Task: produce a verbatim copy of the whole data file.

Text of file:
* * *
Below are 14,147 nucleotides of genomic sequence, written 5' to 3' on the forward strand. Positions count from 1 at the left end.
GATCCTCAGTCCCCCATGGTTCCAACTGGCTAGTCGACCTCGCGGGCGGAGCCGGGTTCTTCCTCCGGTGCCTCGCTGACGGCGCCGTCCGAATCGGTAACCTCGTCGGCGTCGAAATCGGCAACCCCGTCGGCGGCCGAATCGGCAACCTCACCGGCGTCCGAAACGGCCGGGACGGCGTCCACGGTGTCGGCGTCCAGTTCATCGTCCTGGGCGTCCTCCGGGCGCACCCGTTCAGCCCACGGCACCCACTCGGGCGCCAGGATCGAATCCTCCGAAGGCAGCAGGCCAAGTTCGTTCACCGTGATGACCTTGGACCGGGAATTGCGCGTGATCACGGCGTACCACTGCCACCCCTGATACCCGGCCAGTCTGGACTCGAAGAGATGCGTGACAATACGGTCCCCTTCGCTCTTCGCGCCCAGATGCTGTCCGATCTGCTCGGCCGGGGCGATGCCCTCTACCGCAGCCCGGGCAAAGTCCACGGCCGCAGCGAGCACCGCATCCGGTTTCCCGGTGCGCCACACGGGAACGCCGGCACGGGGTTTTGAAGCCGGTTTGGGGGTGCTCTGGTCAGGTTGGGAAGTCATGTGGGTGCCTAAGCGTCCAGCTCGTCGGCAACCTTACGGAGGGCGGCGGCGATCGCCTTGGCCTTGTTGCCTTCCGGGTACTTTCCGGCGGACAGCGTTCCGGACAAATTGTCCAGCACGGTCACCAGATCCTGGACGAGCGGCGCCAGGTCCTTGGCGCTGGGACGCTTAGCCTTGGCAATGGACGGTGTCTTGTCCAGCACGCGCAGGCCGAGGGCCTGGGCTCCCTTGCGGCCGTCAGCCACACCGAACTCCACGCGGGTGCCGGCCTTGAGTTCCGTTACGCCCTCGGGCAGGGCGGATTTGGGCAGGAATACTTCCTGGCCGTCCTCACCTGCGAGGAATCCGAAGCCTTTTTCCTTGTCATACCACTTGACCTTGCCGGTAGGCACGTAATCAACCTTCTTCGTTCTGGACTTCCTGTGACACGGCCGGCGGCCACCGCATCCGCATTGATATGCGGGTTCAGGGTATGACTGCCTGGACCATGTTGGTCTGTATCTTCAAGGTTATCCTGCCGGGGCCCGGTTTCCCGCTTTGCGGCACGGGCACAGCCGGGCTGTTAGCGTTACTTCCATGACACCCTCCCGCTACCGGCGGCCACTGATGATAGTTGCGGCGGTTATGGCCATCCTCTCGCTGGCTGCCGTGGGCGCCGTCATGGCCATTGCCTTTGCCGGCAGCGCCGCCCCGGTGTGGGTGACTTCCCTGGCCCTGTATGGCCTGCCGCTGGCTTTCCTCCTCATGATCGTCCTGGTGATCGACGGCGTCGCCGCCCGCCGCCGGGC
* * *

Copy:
Below are 14,147 nucleotides of genomic sequence, written 5' to 3' on the forward strand. Positions count from 1 at the left end.
GATCCTCAGTCCCCCATGGTTCCAACTGGCTAGTCGACCTCGCGGGCGGAGCCGGGTTCTTCCTCCGGTGCCTCGCTGACGGCGCCGTCCGAATCGGTAACCTCGTCGGCGTCGAAATCGGCAACCCCGTCGGCGGCCGAATCGGCAACCTCACCGGCGTCCGAAACGGCCGGGACGGCGTCCACGGTGTCGGCGTCCAGTTCATCGTCCTGGGCGTCCTCCGGGCGCACCCGTTCAGCCCACGGCACCCACTCGGGCGCCAGGATCGAATCCTCCGAAGGCAGCAGGCCAAGTTCGTTCACCGTGATGACCTTGGACCGGGAATTGCGCGTGATCACGGCGTACCACTGCCACCCCTGATACCCGGCCAGTCTGGACTCGAAGAGATGCGTGACAATACGGTCCCCTTCGCTCTTCGCGCCCAGATGCTGTCCGATCTGCTCGGCCGGGGCGATGCCCTCTACCGCAGCCCGGGCAAAGTCCACGGCCGCAGCGAGCACCGCATCCGGTTTCCCGGTGCGCCACACGGGAACGCCGGCACGGGGTTTTGAAGCCGGTTTGGGGGTGCTCTGGTCAGGTTGGGAAGTCATGTGGGTGCCTAAGCGTCCAGCTCGTCGGCAACCTTACGGAGGGCGGCGGCGATCGCCTTGGCCTTGTTGCCTTCCGGGTACTTTCCGGCGGACAGCGTTCCGGACAAATTGTCCAGCACGGTCACCAGATCCTGGACGAGCGGCGCCAGGTCCTTGGCGCTGGGACGCTTAGCCTTGGCAATGGACGGTGTCTTGTCCAGCACGCGCAGGCCGAGGGCCTGGGCTCCCTTGCGGCCGTCAGCCACACCGAACTCCACGCGGGTGCCGGCCTTGAGTTCCGTTACGCCCTCGGGCAGGGCGGATTTGGGCAGGAATACTTCCTGGCCGTCCTCACCTGCGAGGAATCCGAAGCCTTTTTCCTTGTCATACCACTTGACCTTGCCGGTAGGCACGTAATCAACCTTCTTCGTTCTGGACTTCCTGTGACACGGCCGGCGGCCACCGCATCCGCATTGATATGCGGGTTCAGGGTATGACTGCCTGGACCATGTTGGTCTGTATCTTCAAGGTTATCCTGCCGGGGCCCGGTTTCCCGCTTTGCGGCACGGGCACAGCCGGGCTGTTAGCGTTACTTCCATGACACCCTCCCGCTACCGGCGGCCACTGATGATAGTTGCGGCGGTTATGGCCATCCTCTCGCTGGCTGCCGTGGGCGCCGTCATGGCCATTGCCTTTGCCGGCAGCGCCGCCCCGGTGTGGGTGACTTCCCTGGCCCTGTATGGCCTGCCGCTGGCTTTCCTCCTCATGATCGTCCTGGTGATCGACGGCGTCGCCGCCCGCCGCCGGGC